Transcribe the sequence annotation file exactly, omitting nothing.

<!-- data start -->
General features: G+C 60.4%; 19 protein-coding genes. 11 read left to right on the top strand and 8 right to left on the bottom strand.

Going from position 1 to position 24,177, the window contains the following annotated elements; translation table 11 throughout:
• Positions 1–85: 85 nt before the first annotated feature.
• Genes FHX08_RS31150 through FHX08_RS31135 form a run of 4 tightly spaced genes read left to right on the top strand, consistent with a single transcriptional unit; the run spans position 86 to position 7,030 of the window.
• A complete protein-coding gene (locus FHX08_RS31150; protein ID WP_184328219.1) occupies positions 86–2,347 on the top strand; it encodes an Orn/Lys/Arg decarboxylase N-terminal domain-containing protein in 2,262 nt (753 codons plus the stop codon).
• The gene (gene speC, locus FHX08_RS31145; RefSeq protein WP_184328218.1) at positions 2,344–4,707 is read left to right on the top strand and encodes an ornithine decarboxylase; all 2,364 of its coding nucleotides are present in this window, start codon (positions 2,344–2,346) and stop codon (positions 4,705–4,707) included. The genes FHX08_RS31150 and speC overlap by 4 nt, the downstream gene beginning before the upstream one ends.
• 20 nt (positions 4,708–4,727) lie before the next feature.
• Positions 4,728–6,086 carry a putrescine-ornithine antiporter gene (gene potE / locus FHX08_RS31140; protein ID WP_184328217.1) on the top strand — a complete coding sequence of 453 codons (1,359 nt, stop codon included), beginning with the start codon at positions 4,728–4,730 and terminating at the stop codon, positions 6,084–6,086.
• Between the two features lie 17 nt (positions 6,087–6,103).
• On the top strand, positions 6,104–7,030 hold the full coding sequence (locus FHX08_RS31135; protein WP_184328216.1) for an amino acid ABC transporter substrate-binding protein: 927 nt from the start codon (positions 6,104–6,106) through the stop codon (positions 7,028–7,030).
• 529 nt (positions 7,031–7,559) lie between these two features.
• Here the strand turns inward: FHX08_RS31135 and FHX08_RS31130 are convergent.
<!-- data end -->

General features: G+C 60.4%; 19 protein-coding genes. 11 read left to right on the top strand and 8 right to left on the bottom strand.

Going from position 1 to position 24,177, the window contains the following annotated elements; translation table 11 throughout:
• Positions 1–85: 85 nt before the first annotated feature.
• Genes FHX08_RS31150 through FHX08_RS31135 form a run of 4 tightly spaced genes read left to right on the top strand, consistent with a single transcriptional unit; the run spans position 86 to position 7,030 of the window.
• A complete protein-coding gene (locus FHX08_RS31150; protein ID WP_184328219.1) occupies positions 86–2,347 on the top strand; it encodes an Orn/Lys/Arg decarboxylase N-terminal domain-containing protein in 2,262 nt (753 codons plus the stop codon).
• The gene (gene speC, locus FHX08_RS31145; RefSeq protein WP_184328218.1) at positions 2,344–4,707 is read left to right on the top strand and encodes an ornithine decarboxylase; all 2,364 of its coding nucleotides are present in this window, start codon (positions 2,344–2,346) and stop codon (positions 4,705–4,707) included. The genes FHX08_RS31150 and speC overlap by 4 nt, the downstream gene beginning before the upstream one ends.
• 20 nt (positions 4,708–4,727) lie before the next feature.
• Positions 4,728–6,086 carry a putrescine-ornithine antiporter gene (gene potE / locus FHX08_RS31140; protein ID WP_184328217.1) on the top strand — a complete coding sequence of 453 codons (1,359 nt, stop codon included), beginning with the start codon at positions 4,728–4,730 and terminating at the stop codon, positions 6,084–6,086.
• Between the two features lie 17 nt (positions 6,087–6,103).
• On the top strand, positions 6,104–7,030 hold the full coding sequence (locus FHX08_RS31135; protein WP_184328216.1) for an amino acid ABC transporter substrate-binding protein: 927 nt from the start codon (positions 6,104–6,106) through the stop codon (positions 7,028–7,030).
• 529 nt (positions 7,031–7,559) lie between these two features.
• Here the strand turns inward: FHX08_RS31135 and FHX08_RS31130 are convergent.